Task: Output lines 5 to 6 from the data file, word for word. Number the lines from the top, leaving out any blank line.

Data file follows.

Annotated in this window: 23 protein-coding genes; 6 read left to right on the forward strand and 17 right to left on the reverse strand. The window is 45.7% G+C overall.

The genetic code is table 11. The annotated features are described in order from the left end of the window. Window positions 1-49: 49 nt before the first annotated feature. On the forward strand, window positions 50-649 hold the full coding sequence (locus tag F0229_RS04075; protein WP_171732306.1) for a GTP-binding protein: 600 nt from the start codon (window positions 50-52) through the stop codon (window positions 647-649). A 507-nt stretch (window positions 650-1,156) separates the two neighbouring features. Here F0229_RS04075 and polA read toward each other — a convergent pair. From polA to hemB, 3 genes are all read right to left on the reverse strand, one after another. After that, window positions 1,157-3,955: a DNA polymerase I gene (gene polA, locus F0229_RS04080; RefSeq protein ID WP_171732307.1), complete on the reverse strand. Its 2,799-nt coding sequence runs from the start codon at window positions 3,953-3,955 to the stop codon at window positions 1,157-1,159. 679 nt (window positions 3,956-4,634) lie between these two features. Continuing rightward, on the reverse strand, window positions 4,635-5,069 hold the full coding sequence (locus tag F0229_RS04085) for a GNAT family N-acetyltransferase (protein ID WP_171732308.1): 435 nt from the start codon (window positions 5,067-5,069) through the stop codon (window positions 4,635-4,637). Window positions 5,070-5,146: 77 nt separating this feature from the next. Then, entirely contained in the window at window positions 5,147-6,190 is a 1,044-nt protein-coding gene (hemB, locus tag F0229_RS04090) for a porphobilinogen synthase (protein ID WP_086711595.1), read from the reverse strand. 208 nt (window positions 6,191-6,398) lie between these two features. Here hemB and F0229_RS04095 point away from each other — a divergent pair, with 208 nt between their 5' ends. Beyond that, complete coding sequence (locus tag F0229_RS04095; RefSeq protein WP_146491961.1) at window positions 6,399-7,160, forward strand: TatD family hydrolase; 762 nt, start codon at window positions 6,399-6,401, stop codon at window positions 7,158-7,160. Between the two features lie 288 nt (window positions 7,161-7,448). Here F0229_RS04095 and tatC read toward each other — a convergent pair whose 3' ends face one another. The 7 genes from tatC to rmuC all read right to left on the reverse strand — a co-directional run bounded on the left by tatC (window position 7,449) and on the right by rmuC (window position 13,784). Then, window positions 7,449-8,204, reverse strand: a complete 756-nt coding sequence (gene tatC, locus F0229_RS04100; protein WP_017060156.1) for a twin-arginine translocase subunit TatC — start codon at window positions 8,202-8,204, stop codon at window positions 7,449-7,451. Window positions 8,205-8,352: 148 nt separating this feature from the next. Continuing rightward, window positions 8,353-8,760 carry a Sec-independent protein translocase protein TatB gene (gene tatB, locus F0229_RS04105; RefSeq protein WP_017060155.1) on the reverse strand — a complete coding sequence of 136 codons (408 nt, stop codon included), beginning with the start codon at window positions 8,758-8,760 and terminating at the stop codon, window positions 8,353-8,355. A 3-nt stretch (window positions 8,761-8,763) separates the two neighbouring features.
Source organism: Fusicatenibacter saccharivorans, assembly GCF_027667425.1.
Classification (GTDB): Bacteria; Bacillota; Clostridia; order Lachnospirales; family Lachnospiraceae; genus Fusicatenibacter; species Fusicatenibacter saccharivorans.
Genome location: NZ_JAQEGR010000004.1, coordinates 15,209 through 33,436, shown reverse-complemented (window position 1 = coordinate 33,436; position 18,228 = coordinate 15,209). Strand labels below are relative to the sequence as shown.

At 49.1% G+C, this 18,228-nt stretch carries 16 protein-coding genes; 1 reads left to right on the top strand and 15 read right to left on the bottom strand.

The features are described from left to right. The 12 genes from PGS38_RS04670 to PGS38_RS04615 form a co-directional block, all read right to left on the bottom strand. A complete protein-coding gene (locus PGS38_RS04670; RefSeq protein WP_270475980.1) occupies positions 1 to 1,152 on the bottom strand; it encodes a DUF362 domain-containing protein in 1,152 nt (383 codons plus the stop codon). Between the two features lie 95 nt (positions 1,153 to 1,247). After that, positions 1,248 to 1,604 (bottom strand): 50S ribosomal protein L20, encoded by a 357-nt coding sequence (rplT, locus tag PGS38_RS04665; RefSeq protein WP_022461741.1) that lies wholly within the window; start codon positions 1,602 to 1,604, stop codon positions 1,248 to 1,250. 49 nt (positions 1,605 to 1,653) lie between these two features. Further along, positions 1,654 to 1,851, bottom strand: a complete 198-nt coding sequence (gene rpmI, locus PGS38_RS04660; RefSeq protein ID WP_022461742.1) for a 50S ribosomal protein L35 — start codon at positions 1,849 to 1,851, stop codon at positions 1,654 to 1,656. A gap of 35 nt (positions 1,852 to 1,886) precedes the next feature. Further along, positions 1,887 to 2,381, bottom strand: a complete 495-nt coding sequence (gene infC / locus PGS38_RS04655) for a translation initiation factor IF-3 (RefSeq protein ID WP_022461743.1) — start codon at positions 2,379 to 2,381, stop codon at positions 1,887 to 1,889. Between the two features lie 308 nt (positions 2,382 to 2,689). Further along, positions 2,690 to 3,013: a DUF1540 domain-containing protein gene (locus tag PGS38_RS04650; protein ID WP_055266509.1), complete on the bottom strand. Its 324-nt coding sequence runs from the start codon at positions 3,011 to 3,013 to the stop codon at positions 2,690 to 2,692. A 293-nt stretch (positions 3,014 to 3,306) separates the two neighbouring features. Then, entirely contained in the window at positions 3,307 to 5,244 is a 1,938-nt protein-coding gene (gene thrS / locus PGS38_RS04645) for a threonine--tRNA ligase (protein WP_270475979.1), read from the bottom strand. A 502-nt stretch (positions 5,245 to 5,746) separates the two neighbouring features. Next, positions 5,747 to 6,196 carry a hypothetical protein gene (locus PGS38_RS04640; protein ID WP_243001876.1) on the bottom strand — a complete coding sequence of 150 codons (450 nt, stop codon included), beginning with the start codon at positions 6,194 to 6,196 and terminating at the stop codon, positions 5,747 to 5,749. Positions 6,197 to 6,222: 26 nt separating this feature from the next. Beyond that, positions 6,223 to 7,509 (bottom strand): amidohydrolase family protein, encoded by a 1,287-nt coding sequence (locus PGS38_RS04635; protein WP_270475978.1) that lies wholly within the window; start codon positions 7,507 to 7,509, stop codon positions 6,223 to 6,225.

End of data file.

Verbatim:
Genome location: NZ_JAQEGR010000004.1, coordinates 15,209 through 33,436, shown reverse-complemented (window position 1 = coordinate 33,436; position 18,228 = coordinate 15,209). Strand labels below are relative to the sequence as shown.

At 49.1% G+C, this 18,228-nt stretch carries 16 protein-coding genes; 1 reads left to right on the top strand and 15 read right to left on the bottom strand.